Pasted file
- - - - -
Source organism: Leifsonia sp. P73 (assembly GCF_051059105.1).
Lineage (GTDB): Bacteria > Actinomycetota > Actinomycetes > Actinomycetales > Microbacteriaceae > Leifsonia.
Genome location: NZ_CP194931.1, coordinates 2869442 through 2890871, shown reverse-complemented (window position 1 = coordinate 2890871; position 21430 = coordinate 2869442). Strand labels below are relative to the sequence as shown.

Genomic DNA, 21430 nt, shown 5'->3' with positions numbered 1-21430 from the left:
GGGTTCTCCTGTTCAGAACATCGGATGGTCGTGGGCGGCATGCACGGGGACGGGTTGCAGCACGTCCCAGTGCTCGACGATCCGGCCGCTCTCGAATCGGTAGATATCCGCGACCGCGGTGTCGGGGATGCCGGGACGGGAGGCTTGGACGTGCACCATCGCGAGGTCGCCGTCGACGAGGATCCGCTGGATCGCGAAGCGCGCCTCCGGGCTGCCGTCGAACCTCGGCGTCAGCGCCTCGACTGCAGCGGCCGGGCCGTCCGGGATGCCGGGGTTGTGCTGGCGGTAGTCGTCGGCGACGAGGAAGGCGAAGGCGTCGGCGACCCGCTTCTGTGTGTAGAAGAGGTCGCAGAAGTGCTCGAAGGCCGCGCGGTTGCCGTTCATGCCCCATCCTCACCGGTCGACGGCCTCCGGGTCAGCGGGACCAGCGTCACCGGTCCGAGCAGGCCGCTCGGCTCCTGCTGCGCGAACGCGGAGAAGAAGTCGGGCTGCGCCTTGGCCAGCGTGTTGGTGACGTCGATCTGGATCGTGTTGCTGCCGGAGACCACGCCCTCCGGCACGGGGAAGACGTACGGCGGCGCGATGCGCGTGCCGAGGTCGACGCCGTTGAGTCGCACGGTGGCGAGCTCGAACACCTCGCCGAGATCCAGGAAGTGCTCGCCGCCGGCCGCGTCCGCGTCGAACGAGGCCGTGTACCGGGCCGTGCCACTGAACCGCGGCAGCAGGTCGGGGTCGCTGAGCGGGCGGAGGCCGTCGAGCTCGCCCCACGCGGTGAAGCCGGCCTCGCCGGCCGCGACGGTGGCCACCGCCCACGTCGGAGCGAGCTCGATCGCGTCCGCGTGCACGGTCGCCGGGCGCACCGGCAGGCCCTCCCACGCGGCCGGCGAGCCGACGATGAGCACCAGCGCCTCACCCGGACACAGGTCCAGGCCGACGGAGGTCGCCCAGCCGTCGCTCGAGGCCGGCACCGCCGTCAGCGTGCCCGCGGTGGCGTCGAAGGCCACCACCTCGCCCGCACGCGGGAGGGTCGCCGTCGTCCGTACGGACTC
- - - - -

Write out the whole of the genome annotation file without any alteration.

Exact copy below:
Source organism: Leifsonia sp. P73 (assembly GCF_051059105.1).
Lineage (GTDB): Bacteria > Actinomycetota > Actinomycetes > Actinomycetales > Microbacteriaceae > Leifsonia.
Genome location: NZ_CP194931.1, coordinates 2869442 through 2890871, shown reverse-complemented (window position 1 = coordinate 2890871; position 21430 = coordinate 2869442). Strand labels below are relative to the sequence as shown.

Genomic DNA, 21430 nt, shown 5'->3' with positions numbered 1-21430 from the left:
GGGTTCTCCTGTTCAGAACATCGGATGGTCGTGGGCGGCATGCACGGGGACGGGTTGCAGCACGTCCCAGTGCTCGACGATCCGGCCGCTCTCGAATCGGTAGATATCCGCGACCGCGGTGTCGGGGATGCCGGGACGGGAGGCTTGGACGTGCACCATCGCGAGGTCGCCGTCGACGAGGATCCGCTGGATCGCGAAGCGCGCCTCCGGGCTGCCGTCGAACCTCGGCGTCAGCGCCTCGACTGCAGCGGCCGGGCCGTCCGGGATGCCGGGGTTGTGCTGGCGGTAGTCGTCGGCGACGAGGAAGGCGAAGGCGTCGGCGACCCGCTTCTGTGTGTAGAAGAGGTCGCAGAAGTGCTCGAAGGCCGCGCGGTTGCCGTTCATGCCCCATCCTCACCGGTCGACGGCCTCCGGGTCAGCGGGACCAGCGTCACCGGTCCGAGCAGGCCGCTCGGCTCCTGCTGCGCGAACGCGGAGAAGAAGTCGGGCTGCGCCTTGGCCAGCGTGTTGGTGACGTCGATCTGGATCGTGTTGCTGCCGGAGACCACGCCCTCCGGCACGGGGAAGACGTACGGCGGCGCGATGCGCGTGCCGAGGTCGACGCCGTTGAGTCGCACGGTGGCGAGCTCGAACACCTCGCCGAGATCCAGGAAGTGCTCGCCGCCGGCCGCGTCCGCGTCGAACGAGGCCGTGTACCGGGCCGTGCCACTGAACCGCGGCAGCAGGTCGGGGTCGCTGAGCGGGCGGAGGCCGTCGAGCTCGCCCCACGCGGTGAAGCCGGCCTCGCCGGCCGCGACGGTGGCCACCGCCCACGTCGGAGCGAGCTCGATCGCGTCCGCGTGCACGGTCGCCGGGCGCACCGGCAGGCCCTCCCACGCGGCCGGCGAGCCGACGATGAGCACCAGCGCCTCACCCGGACACAGGTCCAGGCCGACGGAGGTCGCCCAGCCGTCGCTCGAGGCCGGCACCGCCGTCAGCGTGCCCGCGGTGGCGTCGAAGGCCACCACCTCGCCCGCACGCGGGAGGGTCGCCGTCGTCCGTACGGACTC